In Trace Yulie and Rachel Swirsky’s story—in the current issue on sale now—you’ll find a determined woman who is “Seven Months Out, Two To Go.” Collaborative stories are exciting, because each team approaches their creation differently. Luckily, Trace & Rachel agreed to chat about their process!
Asimov’s Editors: Trace and Rachel—it is always a treat to publish a collaborative story. Every collaborative work seems to have its own process and style: How did you two approach coauthoring this piece?
Rachel Swirsky: In this case, I was having a lot of writer’s block where I just couldn’t generate the foundations of a story. My editorial/rewriting skills were still working, though. I asked Trace and some other friends of mine if they had short stories that they had a foundation for, but couldn’t wrestle into a form they felt satisfied with. Trace handed me this one, and I took a few months revising it, and then we passed it back and forth for a while after that to polish it up.
Trace Yulie: Collaborating is kind of a scary delight. Rachel saw the gaps in this idea of a grieving rancher who has a strange encounter, which wasn’t much more than a few solid scenes with imagery and a feeling when I passed it on. I’d felt that something was missing that made my draft unsatisfying. Our back and forth served to stitch things together thematically, in ways I couldn’t see when she began, and character interiority deepened. Rachel has a gift for that. More concretely, we worked on a shared document and talked through the draft periodically over the phone. The process taught me a lot about stepping back from the vision in my head to see what a story can become.
AE: Have either of you worked with another author (perhaps each other) before? In what ways was this experience different?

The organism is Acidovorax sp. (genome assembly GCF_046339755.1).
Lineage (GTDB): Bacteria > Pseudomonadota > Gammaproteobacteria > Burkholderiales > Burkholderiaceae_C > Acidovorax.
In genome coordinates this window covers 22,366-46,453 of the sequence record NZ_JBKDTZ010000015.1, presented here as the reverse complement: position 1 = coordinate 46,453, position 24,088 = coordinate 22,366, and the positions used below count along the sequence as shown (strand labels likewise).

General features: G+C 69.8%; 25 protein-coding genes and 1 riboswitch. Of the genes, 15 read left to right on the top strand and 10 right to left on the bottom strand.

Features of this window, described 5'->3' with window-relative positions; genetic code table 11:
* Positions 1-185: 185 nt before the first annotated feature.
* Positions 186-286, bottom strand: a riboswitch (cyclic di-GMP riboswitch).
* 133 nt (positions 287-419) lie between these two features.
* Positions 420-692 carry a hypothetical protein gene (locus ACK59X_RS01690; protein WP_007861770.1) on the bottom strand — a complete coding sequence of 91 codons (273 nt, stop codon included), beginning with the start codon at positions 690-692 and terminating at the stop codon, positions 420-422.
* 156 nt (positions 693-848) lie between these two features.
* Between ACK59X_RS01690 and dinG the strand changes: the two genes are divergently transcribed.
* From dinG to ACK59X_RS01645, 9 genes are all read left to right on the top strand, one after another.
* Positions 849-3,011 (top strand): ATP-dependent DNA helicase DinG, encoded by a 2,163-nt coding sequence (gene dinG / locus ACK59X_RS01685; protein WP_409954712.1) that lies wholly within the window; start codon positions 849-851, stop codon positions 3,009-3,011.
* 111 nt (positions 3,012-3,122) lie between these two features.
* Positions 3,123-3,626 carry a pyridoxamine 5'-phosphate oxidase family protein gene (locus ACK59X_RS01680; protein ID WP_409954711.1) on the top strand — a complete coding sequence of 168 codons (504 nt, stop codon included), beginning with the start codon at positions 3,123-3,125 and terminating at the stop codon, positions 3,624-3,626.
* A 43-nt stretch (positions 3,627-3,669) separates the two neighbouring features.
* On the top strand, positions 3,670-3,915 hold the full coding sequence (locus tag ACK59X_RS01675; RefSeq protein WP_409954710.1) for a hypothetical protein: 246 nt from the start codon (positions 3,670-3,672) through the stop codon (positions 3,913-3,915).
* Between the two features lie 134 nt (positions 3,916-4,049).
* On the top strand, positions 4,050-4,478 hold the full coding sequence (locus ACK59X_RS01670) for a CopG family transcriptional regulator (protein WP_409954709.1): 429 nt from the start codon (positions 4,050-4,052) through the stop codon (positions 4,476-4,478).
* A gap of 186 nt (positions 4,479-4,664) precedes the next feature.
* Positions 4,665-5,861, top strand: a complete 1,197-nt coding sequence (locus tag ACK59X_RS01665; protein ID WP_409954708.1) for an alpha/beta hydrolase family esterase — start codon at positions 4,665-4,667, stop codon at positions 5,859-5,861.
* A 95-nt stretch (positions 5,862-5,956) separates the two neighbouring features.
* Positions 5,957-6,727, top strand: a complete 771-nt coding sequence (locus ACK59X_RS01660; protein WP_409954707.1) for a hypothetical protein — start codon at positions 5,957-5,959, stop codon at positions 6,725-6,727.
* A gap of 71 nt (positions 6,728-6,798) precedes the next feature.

RS: I’ve published two stories with my former student, An Owomoyela, using this process where they wrote the foundation, I did heavy rewrites, and then we polished together. “Between Dragons and their Wrath” is up at Clarkesworld Magazine, and “Whose Drowned Face Sleeps” is online at Nightmare Magazine. I’ve also published stories with Katherine Sparrow and Ann Leckie.
TY: I’ve started a couple of collaborations with other writers, but this is the first to result in a finished product. It helped that we both seemed to know what we were going for.
AE: What is the story behind this piece?
RS: Trace and I will have really different answers to this because of the way we collaborated. Trace was with this story from the beginning when it was just germinating, but I only came in after there was a complete draft. My process began when I read Trace’s draft of the story and considered how I could help shape it. The story was already beautiful, with all its themes about grief and alienation. I got to work on structure and plot, trying to create a slightly more robust framework for Trace’s concepts and images. Continue reading “Q&A with Rachel Swirsky & Trace Yulie”